Safety of anastomotic techniques and consequences of anastomotic leakage in patients with colorectal cancer: a single surgeon experience
Introduction. Colorectal cancer is a common type of malignant disease of the digestive tract. Anastomotic leakage (AL) still represents a serious complication in gastrointestinal surgery, associated with high morbidity and mortality.
Methods. We conducted a retrospective case-control study and analyzed a single surgeon's data about 359 patients treated for colorectal cancer. Patients were divided as follows: Study Group (patients with AL - 37 patients) and Control Group (patients without AL - 322 patients). Surgical and anastomotic technique-related information was processed.
Results. Surgical procedures for right sided colon tumors resulted in a significantly lower rate of anastomotic leakage (P = 0.0231). For left sided colectomies end to end handsewn double layer anastomosis presented decreased odds (OR = 0.176). For sigmoid segmental resection end to end anastomotic techniques developed low rate of fistula formation (handsewn - OR = 0.593, stapled – OR = 0.685). Performing Dixon type surgical interventions, anastomotic techniques seemed without influence on anastomotic leak appearance (handsewn and stapled), although distal anastomoses were identified as significant risk factors for fistula formation (P = 0.0017). In order to perform subtotal colectomy, side to side sutures (handsewn and stapled) seemed safe choices for anastomotic procedure (P = 0.0073). Patient with anastomotic leakage suffered a significantly longer hospital stay (P = 0.0079), presented higher rate of surgical reintervention (P=0.0001), increased mortality (P=0.0001) and elevated hospitalization costs (P=0.0079).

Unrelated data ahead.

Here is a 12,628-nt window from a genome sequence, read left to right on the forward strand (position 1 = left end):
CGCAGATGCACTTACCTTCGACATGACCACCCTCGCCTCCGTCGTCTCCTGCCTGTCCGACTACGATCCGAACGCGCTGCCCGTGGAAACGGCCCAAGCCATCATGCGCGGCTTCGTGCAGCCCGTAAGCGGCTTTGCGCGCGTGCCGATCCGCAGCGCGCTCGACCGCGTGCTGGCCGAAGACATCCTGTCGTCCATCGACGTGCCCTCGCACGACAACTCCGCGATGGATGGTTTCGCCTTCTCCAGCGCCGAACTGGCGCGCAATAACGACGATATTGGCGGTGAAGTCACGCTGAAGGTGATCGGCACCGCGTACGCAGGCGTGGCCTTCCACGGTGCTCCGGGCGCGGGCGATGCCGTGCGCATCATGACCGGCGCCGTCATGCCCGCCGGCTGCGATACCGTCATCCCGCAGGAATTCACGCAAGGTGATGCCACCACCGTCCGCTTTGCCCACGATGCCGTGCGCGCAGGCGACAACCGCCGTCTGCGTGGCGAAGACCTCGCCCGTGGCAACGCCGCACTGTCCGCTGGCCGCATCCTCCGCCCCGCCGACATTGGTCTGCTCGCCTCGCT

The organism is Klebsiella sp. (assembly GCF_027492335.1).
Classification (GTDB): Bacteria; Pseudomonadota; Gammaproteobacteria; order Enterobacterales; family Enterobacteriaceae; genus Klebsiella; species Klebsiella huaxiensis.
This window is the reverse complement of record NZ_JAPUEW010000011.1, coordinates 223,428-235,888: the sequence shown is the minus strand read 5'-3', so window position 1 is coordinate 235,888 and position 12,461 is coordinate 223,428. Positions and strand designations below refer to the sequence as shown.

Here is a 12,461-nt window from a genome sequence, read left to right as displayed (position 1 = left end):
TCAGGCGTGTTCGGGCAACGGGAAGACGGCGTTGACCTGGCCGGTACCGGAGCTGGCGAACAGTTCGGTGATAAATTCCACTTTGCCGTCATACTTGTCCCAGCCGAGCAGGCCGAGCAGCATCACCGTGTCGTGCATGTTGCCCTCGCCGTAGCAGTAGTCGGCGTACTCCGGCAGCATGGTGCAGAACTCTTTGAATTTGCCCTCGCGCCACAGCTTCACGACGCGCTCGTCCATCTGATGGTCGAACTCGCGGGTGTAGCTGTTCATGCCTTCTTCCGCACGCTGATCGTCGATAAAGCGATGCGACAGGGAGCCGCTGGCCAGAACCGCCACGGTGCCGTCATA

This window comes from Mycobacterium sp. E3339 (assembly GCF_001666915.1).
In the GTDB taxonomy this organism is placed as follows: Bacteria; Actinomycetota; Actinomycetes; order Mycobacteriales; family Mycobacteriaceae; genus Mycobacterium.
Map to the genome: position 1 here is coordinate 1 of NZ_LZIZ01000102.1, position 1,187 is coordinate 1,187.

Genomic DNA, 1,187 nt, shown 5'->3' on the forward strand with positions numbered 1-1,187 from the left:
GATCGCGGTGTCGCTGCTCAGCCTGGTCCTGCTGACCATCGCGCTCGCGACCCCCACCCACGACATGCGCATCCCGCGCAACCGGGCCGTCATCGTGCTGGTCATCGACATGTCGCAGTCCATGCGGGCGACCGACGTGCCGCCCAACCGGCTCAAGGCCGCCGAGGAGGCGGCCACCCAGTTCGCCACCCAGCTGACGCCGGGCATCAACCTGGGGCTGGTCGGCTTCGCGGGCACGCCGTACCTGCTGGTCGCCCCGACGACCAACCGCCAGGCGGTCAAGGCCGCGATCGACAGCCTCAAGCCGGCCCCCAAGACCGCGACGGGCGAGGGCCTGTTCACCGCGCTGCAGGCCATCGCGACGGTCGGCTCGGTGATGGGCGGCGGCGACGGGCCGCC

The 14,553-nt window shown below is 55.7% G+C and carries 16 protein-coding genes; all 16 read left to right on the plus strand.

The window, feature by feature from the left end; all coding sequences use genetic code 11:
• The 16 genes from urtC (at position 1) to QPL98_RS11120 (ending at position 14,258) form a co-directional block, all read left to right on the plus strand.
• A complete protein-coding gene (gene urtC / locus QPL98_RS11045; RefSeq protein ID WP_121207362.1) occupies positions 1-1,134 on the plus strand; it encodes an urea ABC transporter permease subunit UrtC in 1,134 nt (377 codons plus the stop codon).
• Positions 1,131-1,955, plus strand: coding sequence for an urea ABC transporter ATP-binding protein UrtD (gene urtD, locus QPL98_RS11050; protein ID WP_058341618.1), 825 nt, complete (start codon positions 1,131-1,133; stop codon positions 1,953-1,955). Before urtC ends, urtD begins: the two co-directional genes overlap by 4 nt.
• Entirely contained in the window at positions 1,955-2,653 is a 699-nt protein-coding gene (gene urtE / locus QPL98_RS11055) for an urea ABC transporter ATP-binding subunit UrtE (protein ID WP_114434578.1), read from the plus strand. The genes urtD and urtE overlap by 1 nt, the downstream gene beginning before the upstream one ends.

Conclusion. Postoperative complications like anastomosis leakage significantly increase hospitalization period, necessity of surgical reintervention, mortality and financial costs. In order to avoid these unpleasant events, bowel anastomoses require standardization during surgery.